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(in structural mechanics), force actions that produce changes in the stress-strain state of the components of buildings and structures. The following loads are distinguished according to the nature of their changes over time: static loads, whose place of application, direction, and intensity are assumed in calculations to be independent of time or to change so slowly that the resulting forces of inertia may be disregarded, and dynamic loads, whose magnitude, direction, and site of application change so rapidly that forces of inertia must be taken into account in calculations.

Static loads are divided into constant (or dead) loads, which in calculations of any given system are assumed to have constant action (the empty weight of structures, ground pressure, and so on), and intermittent (or live) loads, which may or may not be taken into account in calculations, depending on their significance for the structure in question. Intermittent loads are in turn divided into short-term traveling loads, which change their position (loads resulting from the congregation of people on the floors of buildings or from automobiles and trains on the spans of bridges), and long-term fixed loads (for example, the weight of stationary equipment and of racks and bins in warehouses).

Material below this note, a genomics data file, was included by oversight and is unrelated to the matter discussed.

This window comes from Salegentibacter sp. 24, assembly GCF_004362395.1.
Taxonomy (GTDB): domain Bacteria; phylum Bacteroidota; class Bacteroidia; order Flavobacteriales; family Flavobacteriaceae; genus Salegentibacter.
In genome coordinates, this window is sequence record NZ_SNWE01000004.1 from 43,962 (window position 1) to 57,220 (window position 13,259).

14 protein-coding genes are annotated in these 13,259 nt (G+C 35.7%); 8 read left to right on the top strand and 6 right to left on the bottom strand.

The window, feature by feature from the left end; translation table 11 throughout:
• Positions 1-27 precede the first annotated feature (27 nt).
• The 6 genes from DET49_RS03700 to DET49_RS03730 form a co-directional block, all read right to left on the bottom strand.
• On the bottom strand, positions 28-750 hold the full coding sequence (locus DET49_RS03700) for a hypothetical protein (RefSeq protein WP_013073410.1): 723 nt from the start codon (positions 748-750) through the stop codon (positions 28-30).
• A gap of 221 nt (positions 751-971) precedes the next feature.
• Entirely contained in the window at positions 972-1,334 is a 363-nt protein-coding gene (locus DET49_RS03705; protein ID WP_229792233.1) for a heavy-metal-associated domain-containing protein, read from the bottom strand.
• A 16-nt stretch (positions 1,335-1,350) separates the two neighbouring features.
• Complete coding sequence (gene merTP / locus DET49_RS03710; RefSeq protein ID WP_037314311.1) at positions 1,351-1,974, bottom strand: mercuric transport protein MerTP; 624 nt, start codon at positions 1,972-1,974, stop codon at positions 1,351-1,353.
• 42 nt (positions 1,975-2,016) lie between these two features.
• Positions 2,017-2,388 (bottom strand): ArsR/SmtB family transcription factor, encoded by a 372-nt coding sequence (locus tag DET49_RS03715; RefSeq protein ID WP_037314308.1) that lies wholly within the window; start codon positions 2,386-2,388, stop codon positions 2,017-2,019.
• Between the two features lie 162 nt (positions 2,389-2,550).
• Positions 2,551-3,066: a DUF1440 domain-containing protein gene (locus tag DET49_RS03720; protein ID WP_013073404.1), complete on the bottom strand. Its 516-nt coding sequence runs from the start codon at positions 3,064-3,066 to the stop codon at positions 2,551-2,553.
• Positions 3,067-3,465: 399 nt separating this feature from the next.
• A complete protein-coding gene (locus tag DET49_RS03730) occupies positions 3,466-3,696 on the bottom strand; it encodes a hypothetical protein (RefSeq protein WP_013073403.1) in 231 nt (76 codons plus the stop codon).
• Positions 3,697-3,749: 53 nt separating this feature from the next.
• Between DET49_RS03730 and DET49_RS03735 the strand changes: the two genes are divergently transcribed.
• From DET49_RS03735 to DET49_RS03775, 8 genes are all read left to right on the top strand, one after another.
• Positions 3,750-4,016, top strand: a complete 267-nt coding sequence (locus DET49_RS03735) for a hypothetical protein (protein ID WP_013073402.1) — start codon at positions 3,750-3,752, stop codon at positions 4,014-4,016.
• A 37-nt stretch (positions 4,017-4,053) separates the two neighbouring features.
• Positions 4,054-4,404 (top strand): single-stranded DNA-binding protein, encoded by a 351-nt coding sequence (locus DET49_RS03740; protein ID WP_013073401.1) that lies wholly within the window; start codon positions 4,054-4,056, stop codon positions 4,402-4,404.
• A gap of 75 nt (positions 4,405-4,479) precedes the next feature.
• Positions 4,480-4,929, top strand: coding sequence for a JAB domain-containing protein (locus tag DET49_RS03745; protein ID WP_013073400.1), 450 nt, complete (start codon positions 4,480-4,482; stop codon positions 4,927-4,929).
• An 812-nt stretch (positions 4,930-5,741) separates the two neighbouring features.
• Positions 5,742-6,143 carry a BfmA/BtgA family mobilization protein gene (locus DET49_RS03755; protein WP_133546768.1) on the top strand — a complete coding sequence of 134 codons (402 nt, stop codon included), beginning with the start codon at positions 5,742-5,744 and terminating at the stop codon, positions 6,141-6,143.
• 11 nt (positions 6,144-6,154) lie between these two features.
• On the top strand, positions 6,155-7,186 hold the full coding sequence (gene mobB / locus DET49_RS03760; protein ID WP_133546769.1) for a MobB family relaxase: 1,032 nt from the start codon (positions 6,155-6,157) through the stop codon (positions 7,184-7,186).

In calculations of structures by the method of limiting states, a distinction is made between rated loads, which are established by design standards and correspond to the conditions of normal use of the structure, and design loads, which are determined with reference to possible deviations from conditions of normal use of the structure. In cases of simultaneous action of several loads, the least favorable design load combination is determined; it corresponds to the critical value of the force or displacement arising in the elements of the structure or installation.

### REFERENCE

Stroitel’nye normy ipravila. Part 2, sect. A, ch. 11: “Nagruzki i vozdeistviia: Normy proektirovaniia.” Moscow, 1962.

L. V. KASAB’IAN

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